The ‘Rambotito’ I Know

The ‘Rambotito’ I Know

Former vice president and United Nationalist Alliance (UNA) senatorial aspirant Jejomar ‘Jojo’ Binay. (Photo: Rappler)

One of the most beautiful qualities of true friendship is to understand and to be understood.

— Roman philosopher Lucius Annaeus Seneca

HE says, “Been there, done that.”

Crisp and direct to the point, the campaign ad speaks a lot about senatorial candidate Jejomar ‘Jojo’ Binay.

And it’s true for most Makatizens. The former mayor has seen to the needs of his constituents and he has generally “been there and done that.”

I actually met the firebrand loyal chief executive of the city of Makati—who is also known as Rambotito—during my early stint as a newbie reporter for the Times Journal, the defunct flagship newspaper of the Journal Group of Publications (Philippine Journalists Incorporated or PJI) under the mentorship of veteran newsman Noli Jara.

I had started out as a contributor to PJI’s five publications—People’s Journal, People’s Journal Tonight, People’s Taliba, Times Journal, and magazine Women’s Journal. Six months after dishing my contributions, I ended up applying for a vacancy and was taken the same day I applied.

“Are you sure you wanna be a reporter?” Boss Noli asked me then. I answered in the affirmative and I immediately reported to my beat, covering Pasay and Makati. It was then that I met the mayor they called ‘Rambotito’.

There are several things people should know about Pareng Jojo (Binay), whose last position in government was that of being the Republic’s vice president.
In 2016, he was the first politician to declare his bid for the presidency and as such, he was running against political heavyweights, among them lady senator Grace Poe Llamanzares, former interior secretary Manuel ‘Mar’ Roxas II, and Overseas Filipino Workers (OFW) Family Club party-list representative Roy Señeres.

And there was also news that he would be pitted against Davao City Mayor Rodrigo Roa Duterte and another firebrand lawyer in the person of Senator Miriam Defensor-Santiago, who both hinted at a possible presidential bid.

Prior to being elected to the second-highest post of the land, Pareng Jojo served as mayor of Makati City for a total of 21 years. In Makati, Binay is well-loved or criticized, depending on who people ask.

He was also once the chairman of the Metropolitan Manila Development Authority from 1990-to 1991 and a member of MABINI, a group of lawyers who advocated for the protection of human rights during the martial law years and from which I first heard the name of Jejomar Binay from a kin, WHO magazine editor Cielo Buenaventura.

This would probably explain Pareng Jojo’s advocacy of helping the needy and serving the public. But do most people know that he came from humble beginnings and used to live in an area known as a ‘red-light’ district.

When he was mayor, his childhood story was a narrative he often brought up in his speeches and press statements. After he was orphaned at a young age, he lived with his uncle in a seedy area known as Kuli-Kuli in Barangay Pio del Pilar in Makati City.

He worked odd jobs then to pay for his schooling, including cooking kaning-baboy or pig feed.

When he was studying law, Binay befriended a socialite who was a provincial girl at heart. She recalled that Binay would hitch a ride with her on his way home, but he always asked to be dropped somewhere else. She revealed in an interview that she later learned that it was because Kuli-Kuli was then the red light district of Makati.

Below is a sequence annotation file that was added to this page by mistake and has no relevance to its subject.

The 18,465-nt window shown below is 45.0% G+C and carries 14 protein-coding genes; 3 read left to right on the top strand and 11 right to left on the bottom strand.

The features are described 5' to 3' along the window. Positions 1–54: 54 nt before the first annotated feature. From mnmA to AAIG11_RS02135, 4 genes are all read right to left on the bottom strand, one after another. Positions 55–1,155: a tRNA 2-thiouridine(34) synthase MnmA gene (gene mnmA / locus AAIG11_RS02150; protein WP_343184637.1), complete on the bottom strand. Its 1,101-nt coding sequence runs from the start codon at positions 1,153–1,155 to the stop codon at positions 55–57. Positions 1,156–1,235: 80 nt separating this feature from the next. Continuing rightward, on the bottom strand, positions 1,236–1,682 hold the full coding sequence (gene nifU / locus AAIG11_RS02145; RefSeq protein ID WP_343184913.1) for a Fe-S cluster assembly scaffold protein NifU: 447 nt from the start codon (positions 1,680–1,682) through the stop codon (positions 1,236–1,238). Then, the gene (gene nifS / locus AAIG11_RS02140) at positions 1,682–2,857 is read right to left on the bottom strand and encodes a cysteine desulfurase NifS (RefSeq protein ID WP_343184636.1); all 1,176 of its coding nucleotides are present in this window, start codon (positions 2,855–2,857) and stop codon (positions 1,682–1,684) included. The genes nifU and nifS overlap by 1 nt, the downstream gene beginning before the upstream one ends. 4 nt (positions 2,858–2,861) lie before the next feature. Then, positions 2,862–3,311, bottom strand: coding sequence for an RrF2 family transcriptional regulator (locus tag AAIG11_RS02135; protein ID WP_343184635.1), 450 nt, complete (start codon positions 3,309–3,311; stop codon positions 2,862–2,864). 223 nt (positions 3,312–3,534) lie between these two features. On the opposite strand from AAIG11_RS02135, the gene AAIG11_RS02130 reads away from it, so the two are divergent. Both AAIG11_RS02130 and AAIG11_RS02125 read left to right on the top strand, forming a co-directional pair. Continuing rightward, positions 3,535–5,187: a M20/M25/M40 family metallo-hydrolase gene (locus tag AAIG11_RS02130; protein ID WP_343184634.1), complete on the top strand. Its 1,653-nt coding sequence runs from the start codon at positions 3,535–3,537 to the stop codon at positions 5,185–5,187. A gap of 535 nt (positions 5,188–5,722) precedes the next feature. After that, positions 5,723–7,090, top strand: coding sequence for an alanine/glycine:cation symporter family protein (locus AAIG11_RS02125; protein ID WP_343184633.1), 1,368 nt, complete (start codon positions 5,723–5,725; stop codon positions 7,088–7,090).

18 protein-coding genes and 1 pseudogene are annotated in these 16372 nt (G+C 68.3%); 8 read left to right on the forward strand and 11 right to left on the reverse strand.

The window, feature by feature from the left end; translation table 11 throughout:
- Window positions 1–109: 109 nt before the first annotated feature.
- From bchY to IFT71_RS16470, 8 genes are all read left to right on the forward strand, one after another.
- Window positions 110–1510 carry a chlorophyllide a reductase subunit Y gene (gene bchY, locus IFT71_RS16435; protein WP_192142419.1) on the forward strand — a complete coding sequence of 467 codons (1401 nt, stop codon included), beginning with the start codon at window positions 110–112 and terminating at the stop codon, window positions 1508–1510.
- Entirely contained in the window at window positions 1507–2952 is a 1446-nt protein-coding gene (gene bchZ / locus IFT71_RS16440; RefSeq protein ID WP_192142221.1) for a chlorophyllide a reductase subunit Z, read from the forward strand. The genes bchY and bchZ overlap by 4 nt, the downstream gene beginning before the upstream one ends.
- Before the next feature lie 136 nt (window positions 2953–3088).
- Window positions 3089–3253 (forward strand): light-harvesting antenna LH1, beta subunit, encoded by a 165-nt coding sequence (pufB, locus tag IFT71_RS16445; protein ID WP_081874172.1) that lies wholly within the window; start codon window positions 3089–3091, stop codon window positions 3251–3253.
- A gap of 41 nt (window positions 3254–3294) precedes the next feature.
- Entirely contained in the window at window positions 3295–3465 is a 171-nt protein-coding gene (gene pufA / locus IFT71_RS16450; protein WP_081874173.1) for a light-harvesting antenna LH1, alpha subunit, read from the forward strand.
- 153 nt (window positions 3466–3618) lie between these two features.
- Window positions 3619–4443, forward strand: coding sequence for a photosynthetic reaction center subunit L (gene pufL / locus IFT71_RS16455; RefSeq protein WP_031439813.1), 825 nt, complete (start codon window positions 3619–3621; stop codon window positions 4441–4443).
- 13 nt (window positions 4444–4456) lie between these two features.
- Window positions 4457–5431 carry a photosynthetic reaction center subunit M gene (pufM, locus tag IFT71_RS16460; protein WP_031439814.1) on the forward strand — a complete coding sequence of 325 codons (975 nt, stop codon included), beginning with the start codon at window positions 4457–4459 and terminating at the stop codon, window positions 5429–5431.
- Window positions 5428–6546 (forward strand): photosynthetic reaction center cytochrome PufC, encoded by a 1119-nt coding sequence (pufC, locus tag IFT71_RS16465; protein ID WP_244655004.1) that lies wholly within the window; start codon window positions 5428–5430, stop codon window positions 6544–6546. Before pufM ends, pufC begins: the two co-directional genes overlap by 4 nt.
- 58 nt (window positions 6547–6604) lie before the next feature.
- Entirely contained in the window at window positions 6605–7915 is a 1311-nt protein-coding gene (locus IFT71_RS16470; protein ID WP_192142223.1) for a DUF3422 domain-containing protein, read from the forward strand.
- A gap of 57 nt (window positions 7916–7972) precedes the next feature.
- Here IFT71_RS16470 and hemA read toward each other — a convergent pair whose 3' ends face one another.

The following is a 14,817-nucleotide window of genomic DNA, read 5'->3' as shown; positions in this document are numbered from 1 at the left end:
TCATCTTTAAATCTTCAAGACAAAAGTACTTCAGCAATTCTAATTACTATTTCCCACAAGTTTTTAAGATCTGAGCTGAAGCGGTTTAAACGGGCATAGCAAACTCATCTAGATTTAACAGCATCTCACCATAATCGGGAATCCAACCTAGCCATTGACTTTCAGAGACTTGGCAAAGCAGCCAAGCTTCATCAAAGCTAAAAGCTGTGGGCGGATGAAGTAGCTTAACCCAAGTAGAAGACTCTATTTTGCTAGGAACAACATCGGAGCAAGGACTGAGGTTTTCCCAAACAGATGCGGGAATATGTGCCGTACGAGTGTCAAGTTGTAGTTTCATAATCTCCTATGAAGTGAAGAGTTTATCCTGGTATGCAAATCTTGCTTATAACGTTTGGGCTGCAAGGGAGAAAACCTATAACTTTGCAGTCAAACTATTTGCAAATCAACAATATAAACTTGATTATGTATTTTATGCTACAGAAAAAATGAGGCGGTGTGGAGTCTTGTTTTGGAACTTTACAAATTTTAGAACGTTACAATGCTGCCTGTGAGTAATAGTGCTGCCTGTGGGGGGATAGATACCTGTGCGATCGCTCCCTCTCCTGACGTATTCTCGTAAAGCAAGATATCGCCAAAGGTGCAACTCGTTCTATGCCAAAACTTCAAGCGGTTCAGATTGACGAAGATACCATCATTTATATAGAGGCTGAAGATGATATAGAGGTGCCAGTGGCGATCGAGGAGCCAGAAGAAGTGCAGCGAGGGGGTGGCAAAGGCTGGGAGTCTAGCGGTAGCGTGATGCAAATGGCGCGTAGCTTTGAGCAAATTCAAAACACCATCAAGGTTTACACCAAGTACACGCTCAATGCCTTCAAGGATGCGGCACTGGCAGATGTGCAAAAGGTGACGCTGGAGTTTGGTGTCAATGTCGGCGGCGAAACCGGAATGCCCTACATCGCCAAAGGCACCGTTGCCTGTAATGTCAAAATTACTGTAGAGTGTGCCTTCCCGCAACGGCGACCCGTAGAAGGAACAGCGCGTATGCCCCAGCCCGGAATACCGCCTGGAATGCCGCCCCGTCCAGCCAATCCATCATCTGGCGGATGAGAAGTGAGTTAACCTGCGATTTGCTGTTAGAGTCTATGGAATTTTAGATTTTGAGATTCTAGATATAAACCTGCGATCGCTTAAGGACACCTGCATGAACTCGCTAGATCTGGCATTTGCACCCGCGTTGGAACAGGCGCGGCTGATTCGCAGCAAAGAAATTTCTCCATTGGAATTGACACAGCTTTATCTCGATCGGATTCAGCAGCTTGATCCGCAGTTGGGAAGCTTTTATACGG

And did you know that he was once an Iskolar ng Bayan—a term referring to the students of the University of the Philippines (UP) system—and for high school, the vice president graduated from the UP Preparatory School after which he then obtained his political science degree from UP Diliman in 1962. The year after, Binay pursued law at the UP College of Law and graduated in 1967, passing the bar examinations in 1968 and eventually becoming a human rights lawyer.

And veering toward his jovial personality, it’s worth noting that Binay’s dark-colored skin had often been the subject of several Internet jokes, but it is also known that he used his complexion to his advantage.

“Binabati ko ang aking mga ‘cousin’ – mga kasing-itim, kasing-tangkad ni Jojo Binay” he often said in humor, even when he was out in his sorties while campaigning or in meeting with people.

One time, when he appeared before members of the National Unity Party (NUP), he told them that he would woo them the same way he wooed his wife, Dra. Elenita Binay.

“Paano ko ba pasasagutin noon ang aking asawa? Ang kaitiman ko ay negative sa panliligaw. Naisip ko di rin ako matangkad,” he shared, telling his audeince that he could not even afford to buy her chocolates because he was sending himself to school. Eventually though, Binay said he was able to make Elenita say yes, a feat he proudly shared with.

After the 1986 revolution, Binay was appointed officer-in-charge of Makati by former president Corazon ‘Cory’ Aquino, the mother of President Benigno ‘Noynoy’ S. Aquino III. Binay also earned the moniker ‘Rambotito’ for wearing army fatigues and lugging an Uzi submachine gun during several coup attempts against Cory during her 6-year term from 1986 to 1992.

These are just a few things that gave color to the personality and character of Pareng Jojo. But personally, these do not trigger the picture I have in mind of my dear friend and kumpadre.

The fact is that when I think of Pareng Jojo as that guy who preferred to suck the sweetness of mango from its seed rather than eat its freshness from the succulent meat of the fruit.

That’s what I would always say about the ‘Rambotito’ I know.

FOR your comments or suggestions, complaints or requests, just send a message through my email or text me at cellphone numbers 09054292382 for Globe subscribers and 09391252568 for Smart. Thank you and Mabuhay!


Leave a Reply